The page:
Business Development Series Posted by David McDermott

As we enter a period of economic recovery there are likely to be more opportunities to pitch for business. This is what you have been waiting for. The recent economic climate however has meant that procurement is more rigorous than ever. It is therefore vitally important that you make the most of every opportunity you get. It is crucial that you deliver a persuasive pitch that hits the mark and wins you the business.

And that demands far more than catchy attention grabbers:


edoMidas have a unique, proven methodology based on audience and presenter research. This research has resulted in a comprehensive approach covering all you need to know about how to win that pitch.

Winning strategy

The first thing you need is a compelling persuasive strategy. Many presenters fall into the trap of building up a logical case before finishing with their conclusion or desired outcome. This process is often more informative than persuasive and usually consists of lots of historical information about the pitching organisation. David McDermott, Managing Director of edoMidas explains however that in 78% of these cases the result is failure.

This means that you should be clear about the desired outcome of the pitch from the start e.g. “We are here to make the case for…” or “Our objective today is to seek your approval to…”

Your outcome should be followed by a “hook” i.e. something that is going to make your audience really want to listen e.g. an opportunity, fear of missing out, a killer fact, curiosity or key question (see also Top 10 Attention Grabbers). This should be supported by a maximum of your three strongest arguments for engagement (SAFE). It’s important to remember that your audience is more tuned in at the beginning and the end of your presentation. In psychological terms this is known as primacy and recency. You should therefore take this into account when sequencing your topics i.e. your strongest should be delivered first and your second strongest at the end leaving your third one in the middle (1-3-2).

David goes on to explain that when you elaborate on your three strongest arguments for engagement you should keep this to a minimum and make it credible, otherwise you run the risk of being questioned on lesser, weaker points or irrelevancies. Having decided on the 3C’s (Concise, Compelling and Credible Justification”) you should anticipate the questions stimulated and prepare the answers. Remember many pitches fail in the question and answer session. Therefore it is absolutely vital that you prepare for this too and don’t try to answer all the questions in the presentation.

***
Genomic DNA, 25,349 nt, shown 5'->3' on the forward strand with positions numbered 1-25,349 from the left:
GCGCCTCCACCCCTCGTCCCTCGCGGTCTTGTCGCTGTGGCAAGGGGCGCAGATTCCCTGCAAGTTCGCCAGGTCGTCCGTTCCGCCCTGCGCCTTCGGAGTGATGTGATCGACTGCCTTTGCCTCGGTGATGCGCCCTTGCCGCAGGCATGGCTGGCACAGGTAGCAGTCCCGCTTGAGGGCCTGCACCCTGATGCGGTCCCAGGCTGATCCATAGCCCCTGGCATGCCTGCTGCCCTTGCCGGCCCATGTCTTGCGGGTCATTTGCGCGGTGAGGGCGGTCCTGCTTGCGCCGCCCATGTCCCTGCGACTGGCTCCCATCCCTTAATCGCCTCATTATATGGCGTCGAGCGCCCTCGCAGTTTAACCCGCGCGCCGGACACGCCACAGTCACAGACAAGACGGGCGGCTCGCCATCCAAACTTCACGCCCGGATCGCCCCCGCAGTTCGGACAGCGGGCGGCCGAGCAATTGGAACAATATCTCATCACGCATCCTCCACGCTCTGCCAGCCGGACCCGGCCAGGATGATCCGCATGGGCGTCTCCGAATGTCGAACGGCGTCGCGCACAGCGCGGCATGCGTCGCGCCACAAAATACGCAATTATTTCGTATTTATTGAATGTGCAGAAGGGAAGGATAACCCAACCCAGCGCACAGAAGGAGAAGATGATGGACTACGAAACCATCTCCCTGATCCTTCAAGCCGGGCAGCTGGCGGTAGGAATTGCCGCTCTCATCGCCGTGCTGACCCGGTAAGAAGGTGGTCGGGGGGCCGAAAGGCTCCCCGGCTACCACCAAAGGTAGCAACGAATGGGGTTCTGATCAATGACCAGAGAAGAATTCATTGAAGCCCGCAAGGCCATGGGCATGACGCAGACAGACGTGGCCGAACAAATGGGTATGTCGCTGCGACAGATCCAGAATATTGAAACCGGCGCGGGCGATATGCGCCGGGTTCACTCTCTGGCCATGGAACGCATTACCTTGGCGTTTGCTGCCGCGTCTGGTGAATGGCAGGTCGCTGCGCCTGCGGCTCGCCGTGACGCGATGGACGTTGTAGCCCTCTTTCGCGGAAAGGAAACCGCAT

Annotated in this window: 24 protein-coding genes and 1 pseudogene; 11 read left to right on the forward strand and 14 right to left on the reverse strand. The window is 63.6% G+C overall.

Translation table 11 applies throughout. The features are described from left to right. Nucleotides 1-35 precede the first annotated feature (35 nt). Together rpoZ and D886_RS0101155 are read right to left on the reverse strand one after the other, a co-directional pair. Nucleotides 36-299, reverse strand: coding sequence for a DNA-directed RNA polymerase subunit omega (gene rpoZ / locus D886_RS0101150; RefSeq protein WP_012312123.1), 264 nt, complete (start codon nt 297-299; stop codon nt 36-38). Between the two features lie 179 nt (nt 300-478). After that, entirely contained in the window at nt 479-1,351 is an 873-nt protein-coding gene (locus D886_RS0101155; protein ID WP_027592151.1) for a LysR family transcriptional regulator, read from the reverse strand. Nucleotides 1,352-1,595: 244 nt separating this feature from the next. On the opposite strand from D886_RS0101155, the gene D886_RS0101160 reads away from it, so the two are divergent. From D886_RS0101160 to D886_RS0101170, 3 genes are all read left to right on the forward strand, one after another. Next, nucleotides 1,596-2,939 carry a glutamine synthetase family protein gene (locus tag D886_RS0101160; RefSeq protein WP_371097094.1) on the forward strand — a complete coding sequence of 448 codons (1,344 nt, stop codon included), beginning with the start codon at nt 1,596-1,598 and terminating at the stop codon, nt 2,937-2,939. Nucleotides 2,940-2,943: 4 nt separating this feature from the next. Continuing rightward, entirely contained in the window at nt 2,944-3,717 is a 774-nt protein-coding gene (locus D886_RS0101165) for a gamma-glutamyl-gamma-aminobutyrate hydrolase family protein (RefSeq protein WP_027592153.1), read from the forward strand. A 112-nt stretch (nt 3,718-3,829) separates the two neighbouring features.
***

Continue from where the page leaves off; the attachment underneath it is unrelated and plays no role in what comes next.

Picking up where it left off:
Engaging content

The most successful presenters are very selective about the factual information that they deliver. These are the facts that they can relate to the audience in a meaningful way. David affectionately calls this the “you factor” and explains that it should, “run through the whole fabric of the presentation”. In other words you are making your information relevant throughout. For example, phrases like, “This will minimise your exposure to risk”, “By doing so you can increase your efficiency by 25%”, or “This approach fits well with your strategic objectives”.

For credibility you need to back up with examples, research, or credible third party references. Audiences enjoy a good story but remember to keep it punchy. Also, use strong language like “key”, “critical”, “important” etc to emphasise your strong points and messages. Often presenters fail to instil confidence in their audiences by using weak language like “think”, “hope”, and “try”.

David also explains that the most powerful, yet underused technique to engage an audience is the rhetorical question. So consider this, “Do you want to be an influential presenter and make the perfect pitch?” If so, why don’t you try out this successful approach?

Finally, you can also use rhetorical questions to highlight the key strengths of your proposition, put yourself in a favourable position and plant questions in the audience they are likely to ask your competitors.

You can also read David’s article, How to position yourself against the competitors for more strategies to improve your pitching skills.

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